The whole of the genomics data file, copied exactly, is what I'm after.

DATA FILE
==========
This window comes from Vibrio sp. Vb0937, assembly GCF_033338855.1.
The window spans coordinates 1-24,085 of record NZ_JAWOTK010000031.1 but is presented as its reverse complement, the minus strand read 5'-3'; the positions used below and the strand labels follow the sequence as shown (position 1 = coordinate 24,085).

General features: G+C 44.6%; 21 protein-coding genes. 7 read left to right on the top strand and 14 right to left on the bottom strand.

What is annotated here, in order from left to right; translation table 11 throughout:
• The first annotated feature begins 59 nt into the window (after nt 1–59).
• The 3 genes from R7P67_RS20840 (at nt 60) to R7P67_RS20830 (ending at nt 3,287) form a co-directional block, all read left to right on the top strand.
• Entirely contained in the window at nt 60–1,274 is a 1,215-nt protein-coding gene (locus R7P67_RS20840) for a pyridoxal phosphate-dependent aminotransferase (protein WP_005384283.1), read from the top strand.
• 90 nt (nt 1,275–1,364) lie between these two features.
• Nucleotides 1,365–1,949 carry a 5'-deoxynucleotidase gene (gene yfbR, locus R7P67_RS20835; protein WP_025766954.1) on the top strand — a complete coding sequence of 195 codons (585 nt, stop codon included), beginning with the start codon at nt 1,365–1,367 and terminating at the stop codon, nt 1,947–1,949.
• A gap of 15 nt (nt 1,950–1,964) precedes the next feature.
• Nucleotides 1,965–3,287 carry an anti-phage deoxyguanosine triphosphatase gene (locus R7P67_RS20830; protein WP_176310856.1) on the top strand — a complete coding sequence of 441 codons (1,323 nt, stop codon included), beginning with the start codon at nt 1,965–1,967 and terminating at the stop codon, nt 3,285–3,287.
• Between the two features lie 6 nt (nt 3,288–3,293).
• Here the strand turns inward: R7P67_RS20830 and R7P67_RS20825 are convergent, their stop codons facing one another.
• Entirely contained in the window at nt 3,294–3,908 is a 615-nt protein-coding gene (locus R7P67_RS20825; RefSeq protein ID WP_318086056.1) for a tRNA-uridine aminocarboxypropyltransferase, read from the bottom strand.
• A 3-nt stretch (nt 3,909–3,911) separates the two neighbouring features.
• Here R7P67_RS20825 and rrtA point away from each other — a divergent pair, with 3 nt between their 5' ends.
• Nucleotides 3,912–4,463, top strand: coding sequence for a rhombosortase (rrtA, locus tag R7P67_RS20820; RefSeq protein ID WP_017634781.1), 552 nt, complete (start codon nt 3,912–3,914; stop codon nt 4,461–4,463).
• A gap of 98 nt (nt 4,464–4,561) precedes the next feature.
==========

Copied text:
This window comes from Vibrio sp. Vb0937, assembly GCF_033338855.1.
The window spans coordinates 1-24,085 of record NZ_JAWOTK010000031.1 but is presented as its reverse complement, the minus strand read 5'-3'; the positions used below and the strand labels follow the sequence as shown (position 1 = coordinate 24,085).

General features: G+C 44.6%; 21 protein-coding genes. 7 read left to right on the top strand and 14 right to left on the bottom strand.

What is annotated here, in order from left to right; translation table 11 throughout:
• The first annotated feature begins 59 nt into the window (after nt 1–59).
• The 3 genes from R7P67_RS20840 (at nt 60) to R7P67_RS20830 (ending at nt 3,287) form a co-directional block, all read left to right on the top strand.
• Entirely contained in the window at nt 60–1,274 is a 1,215-nt protein-coding gene (locus R7P67_RS20840) for a pyridoxal phosphate-dependent aminotransferase (protein WP_005384283.1), read from the top strand.
• 90 nt (nt 1,275–1,364) lie between these two features.
• Nucleotides 1,365–1,949 carry a 5'-deoxynucleotidase gene (gene yfbR, locus R7P67_RS20835; protein WP_025766954.1) on the top strand — a complete coding sequence of 195 codons (585 nt, stop codon included), beginning with the start codon at nt 1,365–1,367 and terminating at the stop codon, nt 1,947–1,949.
• A gap of 15 nt (nt 1,950–1,964) precedes the next feature.
• Nucleotides 1,965–3,287 carry an anti-phage deoxyguanosine triphosphatase gene (locus R7P67_RS20830; protein WP_176310856.1) on the top strand — a complete coding sequence of 441 codons (1,323 nt, stop codon included), beginning with the start codon at nt 1,965–1,967 and terminating at the stop codon, nt 3,285–3,287.
• Between the two features lie 6 nt (nt 3,288–3,293).
• Here the strand turns inward: R7P67_RS20830 and R7P67_RS20825 are convergent, their stop codons facing one another.
• Entirely contained in the window at nt 3,294–3,908 is a 615-nt protein-coding gene (locus R7P67_RS20825; RefSeq protein ID WP_318086056.1) for a tRNA-uridine aminocarboxypropyltransferase, read from the bottom strand.
• A 3-nt stretch (nt 3,909–3,911) separates the two neighbouring features.
• Here R7P67_RS20825 and rrtA point away from each other — a divergent pair, with 3 nt between their 5' ends.
• Nucleotides 3,912–4,463, top strand: coding sequence for a rhombosortase (rrtA, locus tag R7P67_RS20820; RefSeq protein ID WP_017634781.1), 552 nt, complete (start codon nt 3,912–3,914; stop codon nt 4,461–4,463).
• A gap of 98 nt (nt 4,464–4,561) precedes the next feature.